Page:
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Nederlog

December 22, 2015
Crisis: Sanders vs Clinton, Climate, Rotten All Through, MSF & Kunduz
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Introduction


Introduction

This is a Nederlog of Tuesday, December 22, 2015.

This is a crisis blog. There are 4 items with 4 dotted links: Item 1 is on Bernie Sanders vs Hillary Clinton and about a large difference between the two; item 2 is about a good piece by Stanley Heller who more or less outlines my own thoughts on the "historic climate deal" he and I totally disbelieve in; item 3 is about an article by Robert Reich about rotten apples and rotten systems, to which I have a rather important addition; and item 4 is - once again - about the hospital in Kunduz where the MSF lost 42 patients and staff members due to an attack by the Americans, which the Americans only want to "investigate" themselves.

1.
Bernie Sanders on Challenging Wall Street: "CEOs May Like Hillary -- They Ain't Going to Like Me"

The first item is by Amy Goodman on Democracy Now!:
This starts as follows:
Although finding concord on a host of issues including foreign policy, Saturday’s Democratic presidential debate highlighted a key difference between front-runner Hillary Clinton and top challenger Bernie Sanders: the economy. Clinton said corporations would welcome her in the White House, while Sanders pointedly said they wouldn’t. "The CEOs of large multinationals may like Hillary. They ain’t going to like me," Sanders said. "And Wall Street is going to like me even less. And the reason for that is we’ve got to deal with the elephant in the room, which is the greed, recklessness and illegal behavior on Wall Street."
Yes, indeed. And this ought to be very relevant for those who can think, and are not themselves rich.

Here is another thing Sanders said:

And let me be clear: While there are some great corporations creating jobs and trying to do the right thing, in my view—and I say this very seriously—the greed of the billionaire class, the greed of Wall Street is destroying this economy and is destroying the lives of millions of Americans. We need an economy that works for the middle class, not just a handful of billionaires. And I will fight and lead to make that happen.
Yes, I agree. Here is some by Bill Curry:
Hillary is literally not just a poster child. She, Rahm Emanuel, their campaign, the later Obama campaign, these were the first Democratic campaigns since Andrew Jackson to raise more money from business than Republicans. The bond they made with Wall Street has been critical in how they’ve built their party. And it’s why the middle class is dying. This symbiotic relationship between ever more concentrated and powerful global capital and pay-to-play politics is at the heart of what’s gone wrong here.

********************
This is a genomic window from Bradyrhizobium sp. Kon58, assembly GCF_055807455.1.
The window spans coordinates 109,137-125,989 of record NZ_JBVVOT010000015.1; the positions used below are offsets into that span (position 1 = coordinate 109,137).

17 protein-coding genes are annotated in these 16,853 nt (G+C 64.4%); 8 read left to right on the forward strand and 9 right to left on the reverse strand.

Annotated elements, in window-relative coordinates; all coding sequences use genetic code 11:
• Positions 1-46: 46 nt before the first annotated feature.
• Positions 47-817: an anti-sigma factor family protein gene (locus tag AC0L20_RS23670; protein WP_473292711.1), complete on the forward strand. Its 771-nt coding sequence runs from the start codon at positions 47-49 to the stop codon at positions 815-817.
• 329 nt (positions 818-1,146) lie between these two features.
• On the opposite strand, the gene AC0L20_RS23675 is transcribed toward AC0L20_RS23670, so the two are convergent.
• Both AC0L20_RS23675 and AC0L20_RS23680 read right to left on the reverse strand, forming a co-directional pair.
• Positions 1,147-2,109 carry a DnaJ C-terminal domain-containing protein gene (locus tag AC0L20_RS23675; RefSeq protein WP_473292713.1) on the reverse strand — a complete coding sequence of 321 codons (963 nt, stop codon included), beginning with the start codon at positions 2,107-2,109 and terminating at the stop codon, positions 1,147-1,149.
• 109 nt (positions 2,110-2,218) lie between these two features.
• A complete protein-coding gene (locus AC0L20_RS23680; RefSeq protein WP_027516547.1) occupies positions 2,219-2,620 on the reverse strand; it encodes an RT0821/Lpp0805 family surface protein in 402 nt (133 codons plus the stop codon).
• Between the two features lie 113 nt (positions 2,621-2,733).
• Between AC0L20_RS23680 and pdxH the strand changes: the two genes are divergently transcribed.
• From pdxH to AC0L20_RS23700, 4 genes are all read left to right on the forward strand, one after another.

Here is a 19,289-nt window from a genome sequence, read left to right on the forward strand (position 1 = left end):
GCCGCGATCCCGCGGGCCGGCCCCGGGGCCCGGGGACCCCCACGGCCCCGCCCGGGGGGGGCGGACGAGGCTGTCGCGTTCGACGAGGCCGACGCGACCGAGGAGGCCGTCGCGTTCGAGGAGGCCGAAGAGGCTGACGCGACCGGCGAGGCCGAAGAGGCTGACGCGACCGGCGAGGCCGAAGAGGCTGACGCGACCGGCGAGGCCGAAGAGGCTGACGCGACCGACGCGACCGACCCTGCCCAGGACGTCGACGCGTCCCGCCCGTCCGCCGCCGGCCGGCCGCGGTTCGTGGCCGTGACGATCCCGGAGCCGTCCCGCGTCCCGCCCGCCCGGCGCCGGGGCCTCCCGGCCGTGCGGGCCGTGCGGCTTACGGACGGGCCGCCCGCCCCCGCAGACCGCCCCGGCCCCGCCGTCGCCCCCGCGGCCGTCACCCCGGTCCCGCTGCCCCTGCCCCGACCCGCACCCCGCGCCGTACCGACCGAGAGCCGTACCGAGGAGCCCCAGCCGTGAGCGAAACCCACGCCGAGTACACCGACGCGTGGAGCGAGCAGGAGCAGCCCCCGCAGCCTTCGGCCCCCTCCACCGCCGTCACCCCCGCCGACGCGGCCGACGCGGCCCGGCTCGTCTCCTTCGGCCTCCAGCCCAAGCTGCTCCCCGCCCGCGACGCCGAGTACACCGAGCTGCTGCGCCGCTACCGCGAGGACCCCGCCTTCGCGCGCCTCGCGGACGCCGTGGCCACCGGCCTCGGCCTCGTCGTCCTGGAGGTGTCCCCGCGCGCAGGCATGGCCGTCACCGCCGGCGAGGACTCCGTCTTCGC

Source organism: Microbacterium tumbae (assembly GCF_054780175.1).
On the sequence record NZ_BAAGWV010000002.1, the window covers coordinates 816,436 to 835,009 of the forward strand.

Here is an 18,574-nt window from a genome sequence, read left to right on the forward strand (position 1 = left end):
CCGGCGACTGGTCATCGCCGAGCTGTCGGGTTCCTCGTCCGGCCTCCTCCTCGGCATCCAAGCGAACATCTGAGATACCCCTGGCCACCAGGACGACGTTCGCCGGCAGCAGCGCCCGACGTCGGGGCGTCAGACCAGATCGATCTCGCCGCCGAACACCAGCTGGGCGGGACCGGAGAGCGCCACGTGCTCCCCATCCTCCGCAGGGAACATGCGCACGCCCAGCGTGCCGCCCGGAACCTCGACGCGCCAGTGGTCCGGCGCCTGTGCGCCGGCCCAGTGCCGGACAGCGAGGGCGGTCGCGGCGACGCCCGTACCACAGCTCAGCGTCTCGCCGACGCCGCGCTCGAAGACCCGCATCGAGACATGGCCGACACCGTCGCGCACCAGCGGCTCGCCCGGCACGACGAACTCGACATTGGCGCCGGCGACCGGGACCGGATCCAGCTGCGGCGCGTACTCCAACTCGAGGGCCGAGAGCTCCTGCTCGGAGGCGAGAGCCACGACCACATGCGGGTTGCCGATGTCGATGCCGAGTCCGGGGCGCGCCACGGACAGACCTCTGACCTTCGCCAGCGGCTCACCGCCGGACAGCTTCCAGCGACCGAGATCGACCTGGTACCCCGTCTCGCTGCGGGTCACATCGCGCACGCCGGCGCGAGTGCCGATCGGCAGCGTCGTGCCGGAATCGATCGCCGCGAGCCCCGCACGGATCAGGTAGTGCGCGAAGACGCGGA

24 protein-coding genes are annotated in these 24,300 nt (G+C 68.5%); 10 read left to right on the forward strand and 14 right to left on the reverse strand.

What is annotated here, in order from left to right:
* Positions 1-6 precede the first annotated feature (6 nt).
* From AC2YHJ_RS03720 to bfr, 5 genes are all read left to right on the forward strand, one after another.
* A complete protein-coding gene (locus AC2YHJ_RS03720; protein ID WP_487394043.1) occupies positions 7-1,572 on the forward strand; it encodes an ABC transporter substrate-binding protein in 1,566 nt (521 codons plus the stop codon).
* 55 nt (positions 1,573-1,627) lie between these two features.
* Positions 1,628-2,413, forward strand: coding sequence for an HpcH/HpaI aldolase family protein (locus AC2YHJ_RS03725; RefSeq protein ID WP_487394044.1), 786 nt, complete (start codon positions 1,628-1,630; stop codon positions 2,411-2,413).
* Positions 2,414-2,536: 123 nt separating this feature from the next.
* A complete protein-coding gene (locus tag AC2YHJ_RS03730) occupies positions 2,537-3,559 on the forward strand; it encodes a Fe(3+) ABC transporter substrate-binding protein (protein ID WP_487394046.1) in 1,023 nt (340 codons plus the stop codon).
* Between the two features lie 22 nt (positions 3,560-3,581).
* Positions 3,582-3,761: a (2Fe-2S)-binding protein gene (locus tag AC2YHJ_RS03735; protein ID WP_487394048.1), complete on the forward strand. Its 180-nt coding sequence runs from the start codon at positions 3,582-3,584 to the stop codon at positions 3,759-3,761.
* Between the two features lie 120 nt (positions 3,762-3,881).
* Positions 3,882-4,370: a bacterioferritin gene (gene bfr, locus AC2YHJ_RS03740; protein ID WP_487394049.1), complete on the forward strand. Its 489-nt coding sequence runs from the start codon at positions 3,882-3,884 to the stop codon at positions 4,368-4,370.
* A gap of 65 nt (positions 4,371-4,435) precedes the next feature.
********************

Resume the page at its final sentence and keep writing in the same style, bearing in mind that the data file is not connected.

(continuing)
I agree - and for more see the Third Way, for that was started by Bill Clinton, who fundamentally transformed the Democratic Party, like his mate Tony Blair fundamentally transformed the Labour Party, from faintly leftist parties with an agenda for the poor and the middle classes to a neoconservative or neoliberal party that mostly work for its own top managers (Clinton and Blair are multi-millionaires) and for the managers of the big corporations and banks, indeed - rather - as Hillary Clinton said.

Here is some more by Bill Murry:

We’ve become a nation of middlemen and toll collectors, of parasites, who the government allows to set up the ability to take fees. Every time you swipe a credit card, one of the major banks takes 1.75 percent of the transaction. They don’t have to lend money to small businesses and to homeowners anymore. The vital organs of this economy are shutting down because of the way our democracy is mortgaged to the wealthy and the powerful.
Yes, indeed. Anyway: this is a recommended article.

2.
‘Progress’ Is Fatal 

The second item is by Stanley Heller on Truthdig (and originally on PeaceNews):

This starts as follows (and can be seen as a sequel to December 14, last)

Historic! Oh, how the elite love to use that word when touting their meetings and decisions. It’s so important to have a record of historic agreements for your “legacy.” So it was no surprise that President Obama said the Paris agreement on climate was a “historic agreement” and “tribute to American leadership”. Foreign Minister Laurent Fabius said the pact was a “historical turning point.” Ban Ki-Moon, U.N. Secretary General went further said the deal inked in Paris was “truly historic” and was a “monumental success.” Wow, “truly” historic!

With so many "historics" it's bound to be nothing like it (except for a historic failure) and indeed Heller continues like so:

Except why didn’t the 32 page document talk about fossil fuel? It literally doesn’t mention those two words, nor can you find the words “coal” or “oil” in the text. That’s because the world’s great muckamucks are promising to limit emissions without challenging the beast whose waste is the emissions, without insuring that most of the world’s fossil fuel stays right where it is, deep in the ground.

James Hansen called the deal a “fraud”.

And I agreed with him: see the Nederlog of December 14, 2015.

Here is more on Heller's disagreements:

There’s nothing binding in the agreement. Though all the countries made “commitments” nothing will happen if they’re not honored. And even if all the commitments are fulfilled the earth’s temperature will go up 3.7 degrees Centigrade, far more that that 2 degree limit that the nations of the world said was a safe limit five years ago and double the 1.5 degree limit this agreement says the world should “pursue.”

I do not know about the raise of 3.7 degrees in the earth's temperature, but this is mainly because I am less well-informed than Heller is. I will suppose he is correct - which also probably means that Amsterdam, where I live, which lies over 2 meters below sea level, will drown in the coming 30 to 70 years. (I probably will be dead when it happpens, since I am 65 years now and not healthy.)

Here is some more by Heller:

“Process,” “roadmap,” “framework.” We need to use the technical word “bullshit” to describe these phrases. They are words to describe non-agreements, words to fool the public into thinking something important has actually been accomplished.